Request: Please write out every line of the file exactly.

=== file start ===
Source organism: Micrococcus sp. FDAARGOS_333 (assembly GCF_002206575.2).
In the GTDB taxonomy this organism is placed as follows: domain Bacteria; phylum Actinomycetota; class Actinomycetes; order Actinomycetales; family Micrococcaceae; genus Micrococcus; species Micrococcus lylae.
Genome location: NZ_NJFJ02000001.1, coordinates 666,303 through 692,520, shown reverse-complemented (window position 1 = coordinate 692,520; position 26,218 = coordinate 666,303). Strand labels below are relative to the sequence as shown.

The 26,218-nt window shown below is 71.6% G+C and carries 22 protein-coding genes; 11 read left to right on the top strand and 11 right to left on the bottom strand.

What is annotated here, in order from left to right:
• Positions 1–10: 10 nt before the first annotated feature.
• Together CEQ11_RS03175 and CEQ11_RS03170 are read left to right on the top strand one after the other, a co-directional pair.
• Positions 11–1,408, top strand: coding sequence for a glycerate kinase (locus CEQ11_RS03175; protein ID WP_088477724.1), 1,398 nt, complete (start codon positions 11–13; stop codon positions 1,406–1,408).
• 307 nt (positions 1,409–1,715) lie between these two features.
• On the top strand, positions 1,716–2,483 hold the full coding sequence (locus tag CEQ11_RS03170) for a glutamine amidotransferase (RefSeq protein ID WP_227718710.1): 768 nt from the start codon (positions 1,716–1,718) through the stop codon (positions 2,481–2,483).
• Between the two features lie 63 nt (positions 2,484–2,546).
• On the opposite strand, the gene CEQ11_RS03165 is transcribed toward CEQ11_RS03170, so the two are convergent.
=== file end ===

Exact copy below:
Source organism: Micrococcus sp. FDAARGOS_333 (assembly GCF_002206575.2).
In the GTDB taxonomy this organism is placed as follows: domain Bacteria; phylum Actinomycetota; class Actinomycetes; order Actinomycetales; family Micrococcaceae; genus Micrococcus; species Micrococcus lylae.
Genome location: NZ_NJFJ02000001.1, coordinates 666,303 through 692,520, shown reverse-complemented (window position 1 = coordinate 692,520; position 26,218 = coordinate 666,303). Strand labels below are relative to the sequence as shown.

The 26,218-nt window shown below is 71.6% G+C and carries 22 protein-coding genes; 11 read left to right on the top strand and 11 right to left on the bottom strand.

What is annotated here, in order from left to right:
• Positions 1–10: 10 nt before the first annotated feature.
• Together CEQ11_RS03175 and CEQ11_RS03170 are read left to right on the top strand one after the other, a co-directional pair.
• Positions 11–1,408, top strand: coding sequence for a glycerate kinase (locus CEQ11_RS03175; protein ID WP_088477724.1), 1,398 nt, complete (start codon positions 11–13; stop codon positions 1,406–1,408).
• 307 nt (positions 1,409–1,715) lie between these two features.
• On the top strand, positions 1,716–2,483 hold the full coding sequence (locus tag CEQ11_RS03170) for a glutamine amidotransferase (RefSeq protein ID WP_227718710.1): 768 nt from the start codon (positions 1,716–1,718) through the stop codon (positions 2,481–2,483).
• Between the two features lie 63 nt (positions 2,484–2,546).
• On the opposite strand, the gene CEQ11_RS03165 is transcribed toward CEQ11_RS03170, so the two are convergent.